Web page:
The Walter McRae Russel Award is given biennially to the best book of literary scholarship on an Australian subject published in the previous two years. While UWAP under Professor Terri-Ann White’s inspired leadership has published many brilliant creative and scholarly works, and has been instrumental in expanding First Nations’ literary voices, we wish to focus on the book that won the Walter McRae Russell Award in 2019, Tony Hughes d’Aeth’s Like Nothing on this Earth: A Literary History of the Wheat Belt. Hughes d’Aeth was awarded this prize from an extremely competitive field of books published both in Australia and internationally by prestigious presses.
Our judges’ report noted:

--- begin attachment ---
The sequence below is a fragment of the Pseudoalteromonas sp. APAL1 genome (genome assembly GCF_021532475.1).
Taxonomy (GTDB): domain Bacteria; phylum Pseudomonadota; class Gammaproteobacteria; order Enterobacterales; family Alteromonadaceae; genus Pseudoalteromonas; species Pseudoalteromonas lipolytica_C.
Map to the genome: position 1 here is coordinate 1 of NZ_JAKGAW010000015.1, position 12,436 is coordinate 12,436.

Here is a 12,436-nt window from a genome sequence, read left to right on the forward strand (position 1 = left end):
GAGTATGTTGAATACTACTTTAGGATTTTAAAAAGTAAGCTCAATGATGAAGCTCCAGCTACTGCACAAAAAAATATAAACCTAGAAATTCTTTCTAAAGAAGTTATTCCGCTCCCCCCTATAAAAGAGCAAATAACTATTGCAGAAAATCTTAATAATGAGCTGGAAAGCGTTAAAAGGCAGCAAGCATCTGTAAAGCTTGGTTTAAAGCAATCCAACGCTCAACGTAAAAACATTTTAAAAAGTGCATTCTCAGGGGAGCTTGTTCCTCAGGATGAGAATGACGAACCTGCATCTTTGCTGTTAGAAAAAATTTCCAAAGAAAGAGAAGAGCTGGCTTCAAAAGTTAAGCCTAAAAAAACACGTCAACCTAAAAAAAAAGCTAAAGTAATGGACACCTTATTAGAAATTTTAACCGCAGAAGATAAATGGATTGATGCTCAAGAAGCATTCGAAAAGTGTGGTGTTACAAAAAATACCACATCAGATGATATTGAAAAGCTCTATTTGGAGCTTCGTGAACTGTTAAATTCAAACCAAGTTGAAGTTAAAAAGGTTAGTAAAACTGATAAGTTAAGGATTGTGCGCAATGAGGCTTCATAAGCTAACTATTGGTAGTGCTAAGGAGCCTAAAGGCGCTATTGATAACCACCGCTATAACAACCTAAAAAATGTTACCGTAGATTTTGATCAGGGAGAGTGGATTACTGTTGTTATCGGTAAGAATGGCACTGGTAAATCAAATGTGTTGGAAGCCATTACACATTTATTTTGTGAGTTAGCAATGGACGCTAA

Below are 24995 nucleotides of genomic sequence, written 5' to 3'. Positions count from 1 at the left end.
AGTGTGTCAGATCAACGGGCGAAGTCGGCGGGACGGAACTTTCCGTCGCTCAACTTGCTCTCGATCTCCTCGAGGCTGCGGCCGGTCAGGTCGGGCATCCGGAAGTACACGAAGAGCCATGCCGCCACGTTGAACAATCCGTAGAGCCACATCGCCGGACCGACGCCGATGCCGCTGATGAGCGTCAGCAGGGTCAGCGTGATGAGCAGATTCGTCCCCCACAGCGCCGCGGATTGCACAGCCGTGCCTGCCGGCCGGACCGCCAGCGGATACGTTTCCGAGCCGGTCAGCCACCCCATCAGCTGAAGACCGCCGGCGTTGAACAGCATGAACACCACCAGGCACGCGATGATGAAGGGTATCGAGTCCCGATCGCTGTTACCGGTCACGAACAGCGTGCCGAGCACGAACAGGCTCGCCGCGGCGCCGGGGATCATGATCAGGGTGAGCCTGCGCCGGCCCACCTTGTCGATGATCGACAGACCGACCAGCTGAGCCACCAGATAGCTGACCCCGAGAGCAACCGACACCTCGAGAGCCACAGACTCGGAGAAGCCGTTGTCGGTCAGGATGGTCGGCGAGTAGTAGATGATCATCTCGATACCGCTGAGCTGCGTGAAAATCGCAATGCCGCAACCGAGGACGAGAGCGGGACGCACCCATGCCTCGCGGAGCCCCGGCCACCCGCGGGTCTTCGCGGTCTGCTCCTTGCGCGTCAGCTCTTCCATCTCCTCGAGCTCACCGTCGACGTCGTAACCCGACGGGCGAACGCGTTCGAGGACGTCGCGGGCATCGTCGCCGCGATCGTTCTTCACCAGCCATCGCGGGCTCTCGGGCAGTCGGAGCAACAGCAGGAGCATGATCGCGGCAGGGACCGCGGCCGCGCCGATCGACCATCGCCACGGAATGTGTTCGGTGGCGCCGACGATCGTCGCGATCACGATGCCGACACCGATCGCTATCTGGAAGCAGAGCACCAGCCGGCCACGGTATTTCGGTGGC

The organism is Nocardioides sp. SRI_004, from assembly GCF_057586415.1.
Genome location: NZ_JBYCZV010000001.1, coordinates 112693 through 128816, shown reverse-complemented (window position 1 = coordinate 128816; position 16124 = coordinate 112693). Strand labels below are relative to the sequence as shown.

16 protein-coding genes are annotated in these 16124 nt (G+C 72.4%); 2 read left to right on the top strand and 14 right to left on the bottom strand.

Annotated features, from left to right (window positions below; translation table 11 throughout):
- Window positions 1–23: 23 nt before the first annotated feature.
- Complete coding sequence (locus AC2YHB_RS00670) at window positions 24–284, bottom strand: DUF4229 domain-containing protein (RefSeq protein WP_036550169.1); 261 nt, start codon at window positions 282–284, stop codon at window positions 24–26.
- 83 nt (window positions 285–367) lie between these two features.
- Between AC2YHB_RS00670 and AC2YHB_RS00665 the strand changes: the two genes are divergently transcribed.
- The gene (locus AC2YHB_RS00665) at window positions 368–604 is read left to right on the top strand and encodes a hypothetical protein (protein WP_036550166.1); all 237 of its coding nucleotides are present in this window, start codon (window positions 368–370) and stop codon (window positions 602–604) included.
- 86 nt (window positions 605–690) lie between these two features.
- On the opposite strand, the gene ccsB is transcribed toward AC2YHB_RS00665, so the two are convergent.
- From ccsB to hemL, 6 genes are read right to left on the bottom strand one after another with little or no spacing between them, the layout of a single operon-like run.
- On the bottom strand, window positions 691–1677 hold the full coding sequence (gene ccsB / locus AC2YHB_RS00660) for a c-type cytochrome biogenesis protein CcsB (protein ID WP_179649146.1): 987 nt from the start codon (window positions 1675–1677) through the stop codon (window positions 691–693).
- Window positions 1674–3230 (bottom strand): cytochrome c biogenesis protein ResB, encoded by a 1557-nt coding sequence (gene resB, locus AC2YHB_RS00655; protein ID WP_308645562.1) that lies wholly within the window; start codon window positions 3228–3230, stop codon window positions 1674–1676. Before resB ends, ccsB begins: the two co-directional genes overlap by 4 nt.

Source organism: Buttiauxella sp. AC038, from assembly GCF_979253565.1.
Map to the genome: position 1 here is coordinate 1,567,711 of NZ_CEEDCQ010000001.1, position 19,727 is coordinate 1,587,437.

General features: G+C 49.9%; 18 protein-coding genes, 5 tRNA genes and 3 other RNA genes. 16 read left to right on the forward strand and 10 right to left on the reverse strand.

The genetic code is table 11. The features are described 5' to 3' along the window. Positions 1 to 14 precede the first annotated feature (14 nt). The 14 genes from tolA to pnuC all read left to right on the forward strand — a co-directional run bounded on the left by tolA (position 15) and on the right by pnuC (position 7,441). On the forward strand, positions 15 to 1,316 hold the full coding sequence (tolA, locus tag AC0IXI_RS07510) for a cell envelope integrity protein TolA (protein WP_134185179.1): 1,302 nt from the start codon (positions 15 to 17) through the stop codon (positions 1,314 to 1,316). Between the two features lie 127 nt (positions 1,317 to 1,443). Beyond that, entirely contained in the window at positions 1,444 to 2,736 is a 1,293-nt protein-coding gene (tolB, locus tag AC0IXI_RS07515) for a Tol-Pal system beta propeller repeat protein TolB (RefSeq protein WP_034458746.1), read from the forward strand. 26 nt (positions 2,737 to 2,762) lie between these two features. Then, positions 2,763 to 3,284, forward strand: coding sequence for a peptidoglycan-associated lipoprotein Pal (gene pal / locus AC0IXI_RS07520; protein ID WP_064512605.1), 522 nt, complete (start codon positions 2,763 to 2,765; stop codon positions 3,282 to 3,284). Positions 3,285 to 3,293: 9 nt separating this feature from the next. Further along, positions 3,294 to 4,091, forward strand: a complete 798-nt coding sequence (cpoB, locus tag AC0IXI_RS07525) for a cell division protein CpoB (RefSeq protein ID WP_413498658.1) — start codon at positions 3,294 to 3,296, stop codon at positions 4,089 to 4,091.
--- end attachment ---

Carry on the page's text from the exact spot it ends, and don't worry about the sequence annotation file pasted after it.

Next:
Tony Hughes d’Aeth’s Like Nothing on this Earth: A Literary History of the Wheatbelt is a hugely impressive achievement: original, ambitious, and beautifully written. It is a work of compelling scholarship, at once tightly focused on the writing of one region and capacious in the breadth and scope of connections and associations that it draws between that writing and the literature of Australia. It provides significant new perspectives on the texts that are its special focus but also on the practice of literary reading in a national context. The book makes a persuasive argument for the complexity of what it calls the “event” of the Wheatbelt – a process that it argues is both “gradual” and “natural,” taking place over generations” and also, in the context of “the deep time of ecological history,” a “sudden and spectacular” occurrence; an index to human construction as well as “radical disappearance”. This complexity is evidenced through the work of a number of writers, well-known and obscure, who lived around and wrote about the Wheatbelt. It reads human creativity as an index to place while expanding and enriching our understanding of what we mean by place, and, most particularly, of what this place, the Wheatbelt, is and has been.